Asia and Pacific > Bhutan

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Sriram Balasubramanian and Mr. Paul Cashin
This paper examines the origins and use of the concept of Gross National Happiness (or subjective well-being) in the Kingdom of Bhutan, and the relationship between measured well-being and macroeconomic indicators. While there are only a few national surveys of Gross National Happiness in Bhutan, the concept has been used to guide public policymaking for the country’s various Five-Year Plans. Consistent with the Easterlin Paradox, available evidence indicates that Bhutan’s rapid increase in national income is only weakly associated with increases in measured levels of well-being. It will be important for Bhutan to undertake more frequent Gross National Happiness surveys and evaluations, to better build evidence for comovement of well-being and macroeconomic concepts such as real national income.
International Monetary Fund
The review of PRGT-eligibility, conducted biennially, is guided by a transparent, rules-based, and parsimonious framework. The framework determines which IMF members can access concessional resources based on an assessment of their level of income per capita, market access, and serious short-term vulnerabilities. Application of the framework should be consistent with the self-sustainability of the PRGT’s lending capacity over time. This paper concludes that the existing framework remains generally appropriate. The PRGT-eligibility framework is broadly aligned with the World Bank’s International Development Association practices, with minor differences between the lists of eligible countries explained by differences in the mandates of the two institutions and the timing of their respective review cycles. None of the countries that have graduated from the PRGT-eligibility list are at immediate risk of re-entering it. No country is proposed for graduation from or entry onto the PRGT-eligibility list. While thirteen countries meet either the income or market access graduation criterion, all are assessed to be facing serious short-term vulnerabilities and thus none are proposed for graduation. No non-PRGT-eligible country meets the criteria for entry onto the PRGT-eligibility list. The proposal to keep the list of PRGT-eligible countries unchanged is consistent with the self-sustained capacity of the PRGT.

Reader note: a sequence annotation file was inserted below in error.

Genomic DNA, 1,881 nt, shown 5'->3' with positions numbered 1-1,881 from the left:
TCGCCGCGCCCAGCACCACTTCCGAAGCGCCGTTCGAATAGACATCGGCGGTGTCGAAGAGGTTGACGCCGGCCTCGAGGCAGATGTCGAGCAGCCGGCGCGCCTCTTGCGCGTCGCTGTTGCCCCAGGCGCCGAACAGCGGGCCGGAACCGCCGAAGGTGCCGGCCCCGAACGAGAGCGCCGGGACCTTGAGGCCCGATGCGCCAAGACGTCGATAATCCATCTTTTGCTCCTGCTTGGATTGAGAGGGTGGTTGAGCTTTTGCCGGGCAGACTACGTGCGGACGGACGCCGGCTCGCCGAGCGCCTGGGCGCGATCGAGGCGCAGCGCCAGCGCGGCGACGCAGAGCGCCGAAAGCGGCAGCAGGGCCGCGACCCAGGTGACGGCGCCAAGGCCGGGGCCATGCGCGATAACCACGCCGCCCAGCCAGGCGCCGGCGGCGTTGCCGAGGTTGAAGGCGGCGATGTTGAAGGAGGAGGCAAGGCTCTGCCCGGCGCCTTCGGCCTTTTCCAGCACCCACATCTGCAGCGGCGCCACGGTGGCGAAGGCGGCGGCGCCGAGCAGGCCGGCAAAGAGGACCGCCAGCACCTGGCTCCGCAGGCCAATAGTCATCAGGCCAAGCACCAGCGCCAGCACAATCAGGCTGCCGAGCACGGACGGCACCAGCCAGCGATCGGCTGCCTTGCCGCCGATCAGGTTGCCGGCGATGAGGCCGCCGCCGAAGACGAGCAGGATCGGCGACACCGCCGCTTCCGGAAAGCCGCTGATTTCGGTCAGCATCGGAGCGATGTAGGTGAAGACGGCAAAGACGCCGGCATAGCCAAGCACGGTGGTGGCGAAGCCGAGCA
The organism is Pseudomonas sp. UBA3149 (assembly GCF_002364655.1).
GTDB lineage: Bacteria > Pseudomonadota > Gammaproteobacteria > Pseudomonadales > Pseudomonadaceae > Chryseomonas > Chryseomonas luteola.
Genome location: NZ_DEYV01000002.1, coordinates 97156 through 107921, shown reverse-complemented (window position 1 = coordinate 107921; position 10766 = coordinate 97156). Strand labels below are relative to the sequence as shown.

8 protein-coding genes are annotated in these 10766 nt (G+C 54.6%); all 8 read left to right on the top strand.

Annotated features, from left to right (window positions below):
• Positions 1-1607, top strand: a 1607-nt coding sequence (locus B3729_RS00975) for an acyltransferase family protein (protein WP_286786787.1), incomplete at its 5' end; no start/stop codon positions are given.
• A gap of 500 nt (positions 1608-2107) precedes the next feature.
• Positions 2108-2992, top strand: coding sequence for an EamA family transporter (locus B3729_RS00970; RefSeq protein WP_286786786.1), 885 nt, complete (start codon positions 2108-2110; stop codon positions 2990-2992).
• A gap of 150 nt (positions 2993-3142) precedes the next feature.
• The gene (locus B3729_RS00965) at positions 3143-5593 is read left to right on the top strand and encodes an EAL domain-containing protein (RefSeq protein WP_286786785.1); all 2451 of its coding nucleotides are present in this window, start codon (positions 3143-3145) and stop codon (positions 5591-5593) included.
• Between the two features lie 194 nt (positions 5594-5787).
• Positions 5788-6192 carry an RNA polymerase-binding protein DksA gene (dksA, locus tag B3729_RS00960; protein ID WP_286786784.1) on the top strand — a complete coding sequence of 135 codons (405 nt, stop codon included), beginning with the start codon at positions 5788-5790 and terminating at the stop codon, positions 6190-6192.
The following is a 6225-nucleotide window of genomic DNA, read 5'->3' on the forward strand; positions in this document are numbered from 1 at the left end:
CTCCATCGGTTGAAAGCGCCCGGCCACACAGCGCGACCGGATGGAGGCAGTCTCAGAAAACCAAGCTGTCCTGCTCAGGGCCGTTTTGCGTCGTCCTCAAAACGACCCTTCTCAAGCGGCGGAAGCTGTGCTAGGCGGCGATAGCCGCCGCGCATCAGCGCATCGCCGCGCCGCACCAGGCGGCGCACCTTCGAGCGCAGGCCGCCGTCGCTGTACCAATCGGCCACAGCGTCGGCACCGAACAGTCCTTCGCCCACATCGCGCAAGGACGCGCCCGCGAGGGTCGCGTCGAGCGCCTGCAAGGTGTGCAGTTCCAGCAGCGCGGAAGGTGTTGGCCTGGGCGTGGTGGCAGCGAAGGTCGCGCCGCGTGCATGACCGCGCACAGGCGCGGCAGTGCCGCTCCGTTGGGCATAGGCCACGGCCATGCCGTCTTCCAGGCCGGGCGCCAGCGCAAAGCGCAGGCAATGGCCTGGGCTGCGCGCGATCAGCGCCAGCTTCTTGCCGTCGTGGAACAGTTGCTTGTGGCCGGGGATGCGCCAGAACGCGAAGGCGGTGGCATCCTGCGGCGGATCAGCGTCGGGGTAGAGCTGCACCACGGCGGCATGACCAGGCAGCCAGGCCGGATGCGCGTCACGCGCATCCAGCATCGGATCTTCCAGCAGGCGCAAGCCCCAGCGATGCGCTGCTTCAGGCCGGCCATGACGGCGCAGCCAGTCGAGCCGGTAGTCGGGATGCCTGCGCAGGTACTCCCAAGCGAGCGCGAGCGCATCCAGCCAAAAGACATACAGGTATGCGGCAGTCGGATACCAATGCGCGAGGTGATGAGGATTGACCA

International Monetary Fund
The overarching objective of Bhutan’s Tenth Five-Year Plan (10FYP)—which is also the Royal Government of Bhutan’s Poverty Reduction Strategy Paper (PRSP)—is to sustain this trajectory and reduce poverty further. Political stability, prudent economic management, and development of the hydropower sector delivered robust economic growth during the 9FYP. Favorable economic performance was underpinned by sound macroeconomic policies. The 10FYP forecasts an average fiscal deficit of about 3 percent of GDP, the same as in the 9FYP and in line with the Royal Government of Bhutan (RGoB)'s strategic fiscal policy goals.